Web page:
Just before heading home from a several day conference in support of the life of priests which took place in California this past week, I received the sad news of the death of William Neenan SJ of Boston College. During the years that I was blessed to labor in the offices of The Church in the 21st Century Center at that celebrated Jesuit institution, one of the best daily blessings received was the apparent happenstance that the C21 offices were located in Heffernan House on College Road upstairs from Father Neenan’s office.
In retrospect, this daily good remains one of the lasting benedictions of that time. Father Bill Neenan was already for thirty years a Boston College legend at that time. The welcome, camaraderie, and kindness I found in him from day one is an experience shared likely by thousands over the years of his life and priesthood. Many times a week we would run into one another in our little Heffernan kitchen, outside his office, or on the walkways leading to the building. Occasionally he would climb upstairs to our area of the building and be rightly received as a revered visitor.
Every meeting with Bill Neenan, no matter how incidental, was a moment, a conversation, a celebration in the company of a man who embodied the Gospel of Christ. He was through and through a member of the Society of Jesus. His words and actions and demeanor proclaimed Jesus with quiet, love, and a sense of inevitable goodness.
His story-telling skills brought to life past decades and places half-way across the country, making them present and real. In that same sacramental sense his person made present the One whom he served with great heart, always and everywhere.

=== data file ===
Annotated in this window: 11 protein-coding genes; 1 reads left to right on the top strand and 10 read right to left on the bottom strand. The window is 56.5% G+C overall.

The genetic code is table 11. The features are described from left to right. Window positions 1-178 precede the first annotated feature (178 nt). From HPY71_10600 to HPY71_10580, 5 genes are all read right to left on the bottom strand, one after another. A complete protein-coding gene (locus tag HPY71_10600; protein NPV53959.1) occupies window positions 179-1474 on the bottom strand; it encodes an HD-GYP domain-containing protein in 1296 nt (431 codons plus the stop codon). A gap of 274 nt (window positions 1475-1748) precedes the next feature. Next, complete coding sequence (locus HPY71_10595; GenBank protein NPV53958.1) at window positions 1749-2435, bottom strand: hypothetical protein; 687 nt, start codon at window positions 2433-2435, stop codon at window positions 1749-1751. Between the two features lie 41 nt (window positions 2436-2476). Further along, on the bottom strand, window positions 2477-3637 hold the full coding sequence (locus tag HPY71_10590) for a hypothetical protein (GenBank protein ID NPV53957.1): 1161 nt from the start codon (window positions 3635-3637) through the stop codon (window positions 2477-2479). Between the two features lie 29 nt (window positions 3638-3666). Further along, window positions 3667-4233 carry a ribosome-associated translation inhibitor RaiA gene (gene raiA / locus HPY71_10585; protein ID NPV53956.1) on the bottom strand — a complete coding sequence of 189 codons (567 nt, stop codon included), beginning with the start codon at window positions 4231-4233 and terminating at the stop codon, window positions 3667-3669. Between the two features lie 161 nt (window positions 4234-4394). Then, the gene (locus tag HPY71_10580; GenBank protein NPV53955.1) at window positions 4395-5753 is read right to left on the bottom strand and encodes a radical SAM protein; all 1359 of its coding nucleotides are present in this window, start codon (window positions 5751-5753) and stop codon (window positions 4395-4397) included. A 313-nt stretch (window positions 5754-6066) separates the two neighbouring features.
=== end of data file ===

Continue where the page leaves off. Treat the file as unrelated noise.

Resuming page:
Dorothy Day called her autobiography The Long Loneliness. This believer, known as a pre-eminent social activist, recognized an empty place at the heart of life. She also found the fullness that is divinely provided for that human space and spoke of it in these terms:
We cannot love God unless we love each other, and to love we must know each other, We know Him in the breaking of bread, and we know each other in the breaking of bread, and we are not alone anymore. Heaven is a banquet and life is a banquet too, even with a crust, where there is companionship.
At the Table of the Eucharist and in the Eagle’s Nest, this beautiful man loved God in us all, invited us to the breaking of bread and to the recognition that happens only there, and helped us not to be alone. Bill Neenan was an emissary from that best of all banquets.
There is a lot of fist-bumping going on around the celestial dinner table tonight.
Thank you, Father Neenan, for every moment. Exult in joy.